ScottEllington Jun 24, 2010
        Me too.
«Scatalogical allusions»… what do feces have to do with this?
          *ScottEllington Jul 16, 2010
        An interesting question, and very like my response to the representative of one of the founders of United Hollywood who asked me to replace it as my avatar there.
Apart from the assertion that this image was objectionable because of its urogenital associations, no elaboration was provided, and I complied with their request, motivated by my respect for very smart and very creative people.

If you don’t see a scatalogic allusion, perhaps it isn’t there.

  ~ilovemykids Sep 15, 2010
clever hahaha
          *ScottEllington Sep 15, 2010
        High praise for low humor Thank you!
  ~bellefree-bentan Sep 20, 2010
It’s a disturbing image .
The Brazilian singer Tom Ze has an album cover where he uses a marble in a scatalogical manner to evoke an eye…
          *ScottEllington Sep 20, 2010
        Thank you! Message re-sent and Ze research in-progress.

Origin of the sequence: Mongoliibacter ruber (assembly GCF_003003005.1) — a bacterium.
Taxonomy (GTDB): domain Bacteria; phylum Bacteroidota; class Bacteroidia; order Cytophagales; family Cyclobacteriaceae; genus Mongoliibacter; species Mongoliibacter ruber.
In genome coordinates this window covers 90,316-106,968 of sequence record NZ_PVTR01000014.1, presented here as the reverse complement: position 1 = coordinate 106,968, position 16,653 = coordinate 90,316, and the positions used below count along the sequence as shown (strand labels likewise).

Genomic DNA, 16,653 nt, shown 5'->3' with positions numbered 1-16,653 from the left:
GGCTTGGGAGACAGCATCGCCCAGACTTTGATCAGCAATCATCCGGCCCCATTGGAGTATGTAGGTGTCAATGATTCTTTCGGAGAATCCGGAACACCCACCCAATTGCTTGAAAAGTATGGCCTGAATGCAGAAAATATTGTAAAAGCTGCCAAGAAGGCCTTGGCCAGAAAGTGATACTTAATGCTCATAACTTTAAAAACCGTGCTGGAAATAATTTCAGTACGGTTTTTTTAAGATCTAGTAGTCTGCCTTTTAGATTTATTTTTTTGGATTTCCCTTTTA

It’s just the eye of the beholder on which and with which the viewer projects associations.  Those associations are as valid as the artist’s original intent — which was to see what a photograph of my eye would look like mirrored.  It actually was slightly more interesting than the original photograph (and that’s not saying much), but the response to the image is fairly fascinating.  The instant it’s shared, the image also becomes yours to like/dislike for reasons beyond my control — but it’s still just an origami eye/lid/socket, folded in half and mirrored in Photoshop — and mirroring the culture that interprets it’s significance as they see it collectively and individually.  I don’t own the associations people make any more than I have control of the way people see me.  To be known as the PudendaEye guy is not a shameful thing, regardless of the derivation of the word, “pudenda”.  Trite, shocking, old-hat..?  Wow!   It’s a cheap, digital photograph of my eye that I manipulated in the simplest possible way.  The persistence and vehemence of your (and other people’s) response to it is disproportionately interesting to the effort invested in creating it, so my response to those responses probably seems quite ornery.  Sobeit.  The truth is — it’s a slightly manipulated photograph of my eye.  Handle it.  Or don’t, but asking me to stop using it as my avatar is a vastly inferior alternative to our having a conversation about it’s putative significance as an indicator of the health of our common culture.  (Which isn’t post-racist, post-pornographic, making-much-progress…)  So, thanks for this opportunity.